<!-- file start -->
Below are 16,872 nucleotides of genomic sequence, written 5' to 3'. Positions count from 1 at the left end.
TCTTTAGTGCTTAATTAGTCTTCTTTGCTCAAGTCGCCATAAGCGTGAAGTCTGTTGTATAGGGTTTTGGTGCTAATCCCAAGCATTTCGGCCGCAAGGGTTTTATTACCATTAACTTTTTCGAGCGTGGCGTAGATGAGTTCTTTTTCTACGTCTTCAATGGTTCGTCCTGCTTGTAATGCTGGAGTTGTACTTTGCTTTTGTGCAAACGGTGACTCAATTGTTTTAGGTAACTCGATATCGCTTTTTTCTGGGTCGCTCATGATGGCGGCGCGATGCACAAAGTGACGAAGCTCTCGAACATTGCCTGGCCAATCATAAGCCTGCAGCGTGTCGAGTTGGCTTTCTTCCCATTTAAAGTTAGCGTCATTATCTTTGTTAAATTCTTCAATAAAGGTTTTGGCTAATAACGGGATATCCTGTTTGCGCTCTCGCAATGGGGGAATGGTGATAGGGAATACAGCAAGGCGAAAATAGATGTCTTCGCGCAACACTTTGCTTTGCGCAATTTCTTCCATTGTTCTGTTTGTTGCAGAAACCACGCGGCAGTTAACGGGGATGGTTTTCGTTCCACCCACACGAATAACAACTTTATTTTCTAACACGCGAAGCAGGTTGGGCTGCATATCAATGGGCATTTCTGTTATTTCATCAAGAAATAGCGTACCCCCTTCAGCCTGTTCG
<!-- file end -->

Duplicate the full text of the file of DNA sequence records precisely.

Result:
Below are 16,872 nucleotides of genomic sequence, written 5' to 3'. Positions count from 1 at the left end.
TCTTTAGTGCTTAATTAGTCTTCTTTGCTCAAGTCGCCATAAGCGTGAAGTCTGTTGTATAGGGTTTTGGTGCTAATCCCAAGCATTTCGGCCGCAAGGGTTTTATTACCATTAACTTTTTCGAGCGTGGCGTAGATGAGTTCTTTTTCTACGTCTTCAATGGTTCGTCCTGCTTGTAATGCTGGAGTTGTACTTTGCTTTTGTGCAAACGGTGACTCAATTGTTTTAGGTAACTCGATATCGCTTTTTTCTGGGTCGCTCATGATGGCGGCGCGATGCACAAAGTGACGAAGCTCTCGAACATTGCCTGGCCAATCATAAGCCTGCAGCGTGTCGAGTTGGCTTTCTTCCCATTTAAAGTTAGCGTCATTATCTTTGTTAAATTCTTCAATAAAGGTTTTGGCTAATAACGGGATATCCTGTTTGCGCTCTCGCAATGGGGGAATGGTGATAGGGAATACAGCAAGGCGAAAATAGATGTCTTCGCGCAACACTTTGCTTTGCGCAATTTCTTCCATTGTTCTGTTTGTTGCAGAAACCACGCGGCAGTTAACGGGGATGGTTTTCGTTCCACCCACACGAATAACAACTTTATTTTCTAACACGCGAAGCAGGTTGGGCTGCATATCAATGGGCATTTCTGTTATTTCATCAAGAAATAGCGTACCCCCTTCAGCCTGTTCG